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Reasons for Putting Down Rogue Squirrels

It's mostly common sense.  You have to think of what rogue squirrels really are - intruders, criminals and disease carrying vermin.  As I try and project on my squirrel pages, you can think of these interlopers as "criminals of the squirrel sect."  Instead of 'doing what comes naturally,' they have invaded our personal domain.  And in addition to not paying any rent, they can do any one or all of the following: compromise our health and security by carrying diseases, soil our attics, walls or crawlspaces, and chew electric or alarm wiring.

I put it this way.  Would you catch an obvious and confirmed criminal in one town, and then just go and release him in another?  I think not.  (Or at least we TRY not to do this in our society.)  It's just as bad (maybe worse) that we do this with rogue squirrels.  

Understandably, this is not all the fault of the squirrel....  Man, by the careless way we store and manage our trash, agricultural and food stores, merely INVITES the squirrel to dinner.  Sometimes it's actually dinner!  Many well-intentioned people actually FEED the squirrels, which only acclimates them to humans, bringing them in close proximity to your house.  As opposed to when you're in the woods, hunting squirrels in a wooded and non-residential area, squirrels HIDE from you, by cleverly staying out of both sight and range.  You can go through a setting like that without seeing a squirrel within a hundred yards.  Yet, they are as populous as they are around you.  Maybe even more so.  Definitely a challenging hunting target.  I know, I've done it.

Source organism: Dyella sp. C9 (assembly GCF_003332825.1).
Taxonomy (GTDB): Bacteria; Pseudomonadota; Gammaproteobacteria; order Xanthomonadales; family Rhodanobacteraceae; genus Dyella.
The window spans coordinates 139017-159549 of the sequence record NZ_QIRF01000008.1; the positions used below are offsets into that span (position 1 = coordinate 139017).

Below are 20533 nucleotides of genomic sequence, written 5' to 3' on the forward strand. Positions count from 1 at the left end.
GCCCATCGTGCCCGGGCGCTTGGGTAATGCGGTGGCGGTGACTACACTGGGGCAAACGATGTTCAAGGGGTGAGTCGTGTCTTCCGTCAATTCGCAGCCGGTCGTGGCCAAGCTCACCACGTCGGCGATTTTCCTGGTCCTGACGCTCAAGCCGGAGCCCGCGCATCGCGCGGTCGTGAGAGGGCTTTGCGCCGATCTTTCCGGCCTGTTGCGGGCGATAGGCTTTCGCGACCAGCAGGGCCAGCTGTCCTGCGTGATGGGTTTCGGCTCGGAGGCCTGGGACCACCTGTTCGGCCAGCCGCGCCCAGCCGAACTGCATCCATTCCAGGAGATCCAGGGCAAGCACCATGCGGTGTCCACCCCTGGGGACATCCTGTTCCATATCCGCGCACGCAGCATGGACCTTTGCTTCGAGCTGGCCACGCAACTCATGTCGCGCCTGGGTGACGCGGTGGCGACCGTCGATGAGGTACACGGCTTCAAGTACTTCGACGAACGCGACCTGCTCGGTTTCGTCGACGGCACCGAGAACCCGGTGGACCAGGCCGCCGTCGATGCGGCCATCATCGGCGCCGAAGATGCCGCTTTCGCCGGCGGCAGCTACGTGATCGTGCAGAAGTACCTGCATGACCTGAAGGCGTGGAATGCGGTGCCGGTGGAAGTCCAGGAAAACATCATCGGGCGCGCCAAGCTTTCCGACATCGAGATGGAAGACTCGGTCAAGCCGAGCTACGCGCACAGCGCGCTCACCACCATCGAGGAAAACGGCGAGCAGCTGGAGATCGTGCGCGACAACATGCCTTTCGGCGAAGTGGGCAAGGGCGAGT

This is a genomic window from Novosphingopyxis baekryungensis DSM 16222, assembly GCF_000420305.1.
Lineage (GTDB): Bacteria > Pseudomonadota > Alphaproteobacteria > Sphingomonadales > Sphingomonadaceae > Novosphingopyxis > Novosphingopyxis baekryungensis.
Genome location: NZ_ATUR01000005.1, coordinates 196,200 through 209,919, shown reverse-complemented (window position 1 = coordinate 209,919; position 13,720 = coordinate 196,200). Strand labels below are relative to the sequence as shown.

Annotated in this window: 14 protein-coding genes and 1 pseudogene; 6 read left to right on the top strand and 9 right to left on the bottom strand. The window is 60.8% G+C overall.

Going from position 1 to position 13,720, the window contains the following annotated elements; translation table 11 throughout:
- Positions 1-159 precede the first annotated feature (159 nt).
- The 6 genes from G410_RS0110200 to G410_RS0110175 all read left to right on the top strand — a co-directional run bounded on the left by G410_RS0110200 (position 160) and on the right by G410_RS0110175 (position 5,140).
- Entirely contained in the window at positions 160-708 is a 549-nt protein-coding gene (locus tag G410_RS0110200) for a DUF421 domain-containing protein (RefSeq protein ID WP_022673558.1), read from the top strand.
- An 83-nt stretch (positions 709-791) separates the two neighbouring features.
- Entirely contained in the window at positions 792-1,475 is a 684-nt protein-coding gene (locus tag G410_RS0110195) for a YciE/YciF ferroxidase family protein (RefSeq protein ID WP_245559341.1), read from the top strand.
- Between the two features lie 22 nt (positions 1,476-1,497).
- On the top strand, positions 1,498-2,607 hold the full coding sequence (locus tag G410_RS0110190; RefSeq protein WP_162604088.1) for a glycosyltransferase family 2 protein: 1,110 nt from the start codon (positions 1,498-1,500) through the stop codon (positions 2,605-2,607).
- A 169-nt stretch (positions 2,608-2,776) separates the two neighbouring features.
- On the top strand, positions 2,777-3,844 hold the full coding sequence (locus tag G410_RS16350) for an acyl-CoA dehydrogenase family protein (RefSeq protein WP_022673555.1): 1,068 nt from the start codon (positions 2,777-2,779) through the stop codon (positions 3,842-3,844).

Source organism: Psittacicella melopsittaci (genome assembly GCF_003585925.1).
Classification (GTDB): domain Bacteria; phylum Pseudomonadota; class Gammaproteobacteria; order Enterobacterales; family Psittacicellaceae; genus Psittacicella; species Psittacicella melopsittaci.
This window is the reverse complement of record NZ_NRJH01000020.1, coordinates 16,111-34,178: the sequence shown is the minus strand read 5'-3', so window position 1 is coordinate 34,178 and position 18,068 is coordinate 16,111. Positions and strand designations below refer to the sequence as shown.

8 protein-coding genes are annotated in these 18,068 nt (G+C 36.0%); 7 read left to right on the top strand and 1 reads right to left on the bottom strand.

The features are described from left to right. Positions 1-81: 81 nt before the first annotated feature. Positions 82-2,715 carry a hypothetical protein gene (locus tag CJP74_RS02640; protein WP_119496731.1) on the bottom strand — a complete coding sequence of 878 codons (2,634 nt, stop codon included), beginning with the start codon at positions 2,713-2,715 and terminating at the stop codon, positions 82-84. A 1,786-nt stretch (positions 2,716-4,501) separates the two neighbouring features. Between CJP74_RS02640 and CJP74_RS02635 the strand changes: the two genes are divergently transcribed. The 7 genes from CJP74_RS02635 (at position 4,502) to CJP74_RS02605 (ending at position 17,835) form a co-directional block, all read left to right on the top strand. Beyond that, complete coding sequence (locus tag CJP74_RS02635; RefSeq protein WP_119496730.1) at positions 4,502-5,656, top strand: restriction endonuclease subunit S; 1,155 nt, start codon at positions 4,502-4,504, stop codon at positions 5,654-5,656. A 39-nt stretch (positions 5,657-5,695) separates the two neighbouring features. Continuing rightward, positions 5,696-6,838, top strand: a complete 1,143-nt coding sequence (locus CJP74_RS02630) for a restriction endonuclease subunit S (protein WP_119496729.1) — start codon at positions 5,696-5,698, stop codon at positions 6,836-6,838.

The population of squirrels, increasing as they have, has forced them into places they normally would not go.  Couple this with the way houses "age," it creates a multitude of places the squirrels can use that are better than the hollow tree they get in the wild. They may look cute, but they can be as bad or worse than rats.

Since they are the ultimate scavenger, the so-called wolf in sheep's clothing, and are able to ‘leap tall buildings in a single bound,' they will cover virtually every square inch of the outdoor environment.  Those squirrels will investigate and discover any flaws that allow them to inspect the inside of your house.  And just as they do on the ground, in the attic they'll stay conveniently out of reach and they'll also stick around.  After that, the either oblivious and/or co-operating homeowners allow these invaders to breed inside, sending forth a regular bevy of naturally-made rogue squirrels into the neighborhood.  I've seen it happen hundreds of times.

If everyone left them alone, never fed them, (nor any wild animal) our squirrel problems would be minimal.  Naturally, there would still be invasions - this is the consummate suburban ‘predator' to our suburban home.

So while I understand the ‘compassion' that people feel for animals, and even the common habit of even ‘putting out the spiders' without killing them, we have to watch out that we don't turn our own innate human altruism into the assumption that animals have actual ‘human' qualities.  And certainly not these squirrels or the other animals that prefer to invade our buildings.

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